Two years ago, Sanofi and Verily, Alphabet’s health care arm, combined resources to form a diabetes-focused Joint Venture company in the US called Onduo. Earlier this year, Onduo delivered its first product in the US, a virtual diabetes clinic that provides people with diabetes a way to collect and analyze data from their glucose meters and other sensors; and the ability to interact with a remote care team.
Combining that with data from the health care system, the virtual clinic can better understand a patient’s health and health risk factors, track their progress, measure outcomes, and deliver meaningful insights to them and their providers. Medical teams can better understand and contextualize what patients are feeling and improve their ability to make diagnoses even before symptoms appear.
As a result, the patient can receive personalized care more frequently than they would with conventional doctor visits, and independently from where they live. Because the data is collected and transmitted by mobile phone, it also makes diabetes treatment more accessible.
“Too many people are expected to ‘go it alone’. We’re solving this problem by exploring technologies that can help people understand the state of their health and empowers people to better manage their health,” Litman continued.
In another partnership, this one in France, Sanofi partnered with CERITD and Voluntis to develop a telemedicine solution that can help people with basal-bolus diabetes adjust their insulin doses. The data also are supplied to medical teams so they can support people living with diabetes in reaching their glycemic targets. The solution was awarded the Netexplo Digital Transformation award, which identifies every year the innovations in the use of digital technology, shaping the society of tomorrow, where digital technology is more and more integrated and individuals are more and more connected.
Looking to the next innovation
In June at the American Diabetes Association’s 2018 Scientific Sessions, Sanofi announced an agreement with Verily and Sensile Medical to develop and commercialize a new generation of “all-in-one” pre-filled insulin patch pump, primarily to serve people living with type 2 diabetes. The cooperation will combine Sanofi’s expertise in patient-centered diabetes solutions and insulins, Sensile Medical’s leadership in developing micro-pump technologies for medical use, and Verily’s experience in micro-electronic integration and digital healthcare technology.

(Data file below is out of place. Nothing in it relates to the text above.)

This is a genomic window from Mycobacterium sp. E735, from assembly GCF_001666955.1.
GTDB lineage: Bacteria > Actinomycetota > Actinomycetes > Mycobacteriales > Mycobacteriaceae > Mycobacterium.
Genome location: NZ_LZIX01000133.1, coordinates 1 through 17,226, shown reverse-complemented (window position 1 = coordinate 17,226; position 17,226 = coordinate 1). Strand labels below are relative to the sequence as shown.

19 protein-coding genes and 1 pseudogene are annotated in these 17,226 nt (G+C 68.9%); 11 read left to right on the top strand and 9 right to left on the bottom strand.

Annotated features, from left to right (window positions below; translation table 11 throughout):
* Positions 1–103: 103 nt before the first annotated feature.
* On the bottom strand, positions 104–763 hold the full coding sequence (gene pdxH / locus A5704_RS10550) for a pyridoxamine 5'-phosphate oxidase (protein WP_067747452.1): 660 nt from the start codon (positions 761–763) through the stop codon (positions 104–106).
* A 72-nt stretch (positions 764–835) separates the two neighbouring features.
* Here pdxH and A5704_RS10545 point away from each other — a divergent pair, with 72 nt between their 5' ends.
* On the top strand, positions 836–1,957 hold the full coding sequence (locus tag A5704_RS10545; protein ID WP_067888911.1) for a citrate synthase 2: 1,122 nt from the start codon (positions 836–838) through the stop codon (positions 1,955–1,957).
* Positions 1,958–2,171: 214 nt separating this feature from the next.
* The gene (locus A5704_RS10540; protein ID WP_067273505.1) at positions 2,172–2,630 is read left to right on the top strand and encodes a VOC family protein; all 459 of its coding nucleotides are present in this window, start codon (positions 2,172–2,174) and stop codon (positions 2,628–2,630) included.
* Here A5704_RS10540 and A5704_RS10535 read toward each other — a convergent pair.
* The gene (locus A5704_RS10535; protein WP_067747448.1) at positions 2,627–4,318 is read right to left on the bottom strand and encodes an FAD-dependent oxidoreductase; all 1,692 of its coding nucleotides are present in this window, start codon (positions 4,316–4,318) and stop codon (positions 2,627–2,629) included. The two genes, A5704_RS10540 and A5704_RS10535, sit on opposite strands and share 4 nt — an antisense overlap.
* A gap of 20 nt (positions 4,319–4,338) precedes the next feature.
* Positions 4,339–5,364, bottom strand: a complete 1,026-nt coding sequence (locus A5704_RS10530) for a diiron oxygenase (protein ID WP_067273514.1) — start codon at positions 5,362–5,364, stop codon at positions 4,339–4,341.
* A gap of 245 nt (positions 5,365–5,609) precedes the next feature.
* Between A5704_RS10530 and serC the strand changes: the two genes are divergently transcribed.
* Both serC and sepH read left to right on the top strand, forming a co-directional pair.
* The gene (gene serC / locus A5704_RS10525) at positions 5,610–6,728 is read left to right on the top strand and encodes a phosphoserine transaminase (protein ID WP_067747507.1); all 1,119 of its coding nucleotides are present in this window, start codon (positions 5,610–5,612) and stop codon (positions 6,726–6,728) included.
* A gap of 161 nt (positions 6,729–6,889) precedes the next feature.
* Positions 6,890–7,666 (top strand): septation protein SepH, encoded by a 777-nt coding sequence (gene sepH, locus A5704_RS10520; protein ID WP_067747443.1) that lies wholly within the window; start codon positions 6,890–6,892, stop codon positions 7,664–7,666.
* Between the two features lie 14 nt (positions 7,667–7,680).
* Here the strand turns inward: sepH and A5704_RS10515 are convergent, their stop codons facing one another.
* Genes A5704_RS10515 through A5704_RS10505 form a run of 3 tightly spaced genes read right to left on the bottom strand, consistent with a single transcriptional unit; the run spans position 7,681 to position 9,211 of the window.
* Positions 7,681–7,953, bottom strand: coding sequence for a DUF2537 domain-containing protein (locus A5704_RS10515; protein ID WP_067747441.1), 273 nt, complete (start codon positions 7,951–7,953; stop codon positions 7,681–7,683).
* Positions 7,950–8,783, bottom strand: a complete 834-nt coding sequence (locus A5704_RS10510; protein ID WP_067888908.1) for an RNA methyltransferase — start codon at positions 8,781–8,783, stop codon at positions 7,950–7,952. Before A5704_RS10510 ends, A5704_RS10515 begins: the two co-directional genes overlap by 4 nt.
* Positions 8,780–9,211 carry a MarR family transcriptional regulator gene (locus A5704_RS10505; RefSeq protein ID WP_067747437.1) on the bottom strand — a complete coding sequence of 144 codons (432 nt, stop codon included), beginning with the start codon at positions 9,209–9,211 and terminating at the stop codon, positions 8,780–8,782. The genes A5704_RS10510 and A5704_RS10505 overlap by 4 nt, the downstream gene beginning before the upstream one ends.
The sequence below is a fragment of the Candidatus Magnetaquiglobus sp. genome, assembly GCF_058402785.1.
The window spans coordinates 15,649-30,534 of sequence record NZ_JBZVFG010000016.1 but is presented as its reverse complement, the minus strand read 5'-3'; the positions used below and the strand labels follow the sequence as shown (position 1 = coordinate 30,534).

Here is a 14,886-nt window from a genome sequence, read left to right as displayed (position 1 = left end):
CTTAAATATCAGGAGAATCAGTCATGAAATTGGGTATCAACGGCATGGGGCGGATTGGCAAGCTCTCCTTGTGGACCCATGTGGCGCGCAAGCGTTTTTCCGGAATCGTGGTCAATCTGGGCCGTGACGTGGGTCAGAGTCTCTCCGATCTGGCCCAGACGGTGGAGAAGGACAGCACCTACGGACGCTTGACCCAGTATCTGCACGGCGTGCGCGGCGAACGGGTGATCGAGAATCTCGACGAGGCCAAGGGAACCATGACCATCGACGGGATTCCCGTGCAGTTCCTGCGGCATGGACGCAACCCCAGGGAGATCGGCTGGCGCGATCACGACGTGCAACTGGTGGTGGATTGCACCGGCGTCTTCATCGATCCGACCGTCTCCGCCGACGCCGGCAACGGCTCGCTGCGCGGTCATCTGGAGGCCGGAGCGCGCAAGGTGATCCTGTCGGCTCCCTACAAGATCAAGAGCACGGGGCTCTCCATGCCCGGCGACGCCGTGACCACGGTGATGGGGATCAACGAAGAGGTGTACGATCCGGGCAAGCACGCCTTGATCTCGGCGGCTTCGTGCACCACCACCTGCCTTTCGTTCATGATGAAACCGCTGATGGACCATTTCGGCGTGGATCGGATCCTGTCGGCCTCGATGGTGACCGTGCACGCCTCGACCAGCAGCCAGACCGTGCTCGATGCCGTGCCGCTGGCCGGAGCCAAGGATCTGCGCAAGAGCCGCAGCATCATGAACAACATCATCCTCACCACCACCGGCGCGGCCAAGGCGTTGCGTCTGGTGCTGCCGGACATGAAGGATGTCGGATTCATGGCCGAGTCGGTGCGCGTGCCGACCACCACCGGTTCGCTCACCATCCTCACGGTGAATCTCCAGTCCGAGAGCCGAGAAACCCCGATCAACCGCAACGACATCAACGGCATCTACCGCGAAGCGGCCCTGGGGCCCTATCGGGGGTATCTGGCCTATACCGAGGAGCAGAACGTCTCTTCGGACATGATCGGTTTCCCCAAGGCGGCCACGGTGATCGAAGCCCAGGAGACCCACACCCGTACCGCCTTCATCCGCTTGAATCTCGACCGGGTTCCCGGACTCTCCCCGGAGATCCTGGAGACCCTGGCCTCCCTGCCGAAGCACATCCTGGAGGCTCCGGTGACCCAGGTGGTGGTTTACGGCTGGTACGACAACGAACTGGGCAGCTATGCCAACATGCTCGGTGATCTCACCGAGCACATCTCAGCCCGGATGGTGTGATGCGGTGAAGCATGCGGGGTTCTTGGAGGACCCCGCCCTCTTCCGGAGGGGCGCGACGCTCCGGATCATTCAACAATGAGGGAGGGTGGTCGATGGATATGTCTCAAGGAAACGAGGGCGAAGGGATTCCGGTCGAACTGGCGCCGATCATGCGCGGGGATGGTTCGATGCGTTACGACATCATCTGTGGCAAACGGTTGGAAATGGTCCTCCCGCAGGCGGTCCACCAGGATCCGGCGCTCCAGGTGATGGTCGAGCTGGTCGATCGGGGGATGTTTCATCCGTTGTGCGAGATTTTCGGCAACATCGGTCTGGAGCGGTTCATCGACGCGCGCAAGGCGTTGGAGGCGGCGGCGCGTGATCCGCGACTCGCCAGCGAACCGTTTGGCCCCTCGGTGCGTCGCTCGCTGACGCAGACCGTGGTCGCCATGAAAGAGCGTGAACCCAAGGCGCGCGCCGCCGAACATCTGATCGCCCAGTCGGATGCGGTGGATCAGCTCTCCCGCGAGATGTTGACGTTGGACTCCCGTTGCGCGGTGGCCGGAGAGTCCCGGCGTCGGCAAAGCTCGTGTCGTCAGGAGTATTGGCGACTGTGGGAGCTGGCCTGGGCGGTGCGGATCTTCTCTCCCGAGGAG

“Using an insulin pump could help patients overcome some of the challenges of conventional injections, yet more than 50 years after the first insulin pump was developed, they are still relatively complex and only used by around 1 in 1,000 people with diabetes,” said Stefan Oelrich, Executive Vice President and Head of Diabetes and Cardiovascular at Sanofi. By applying new technology, patients could instead have a smart, simple-to-use device that supplies the proper insulin dose.
That in turn could be integrated with a wider ecosystem of diabetes management devices, software and services, noted Brian Otis, Chief Technology Officer at Verily, again helping to build a patient-centric, personalized approach to managing diabetes.
“In 10 years I hope technology will help me with my diabetes by having a painless way to monitor my numbers automatically,” says Rachel.
Sanofi is keen to explore opportunities to collaborate with healthcare providers, the community, technology start-ups and others who share the ambition of creating innovative solutions for complex challenges faced by people like Rachel living with diabetes.
Rachel is part of #InnovatorsbySanofi, which brings together a diverse community via a private, compliant digital platform, with a shared goal of creating people-centric health management solutions for cardio-metabolic patients and people living with chronic conditions such as diabetes. #InnovatorsbySanofi is an Open Innovation inspired community run by C Space Health to support Sanofi’s Integrated Care Team.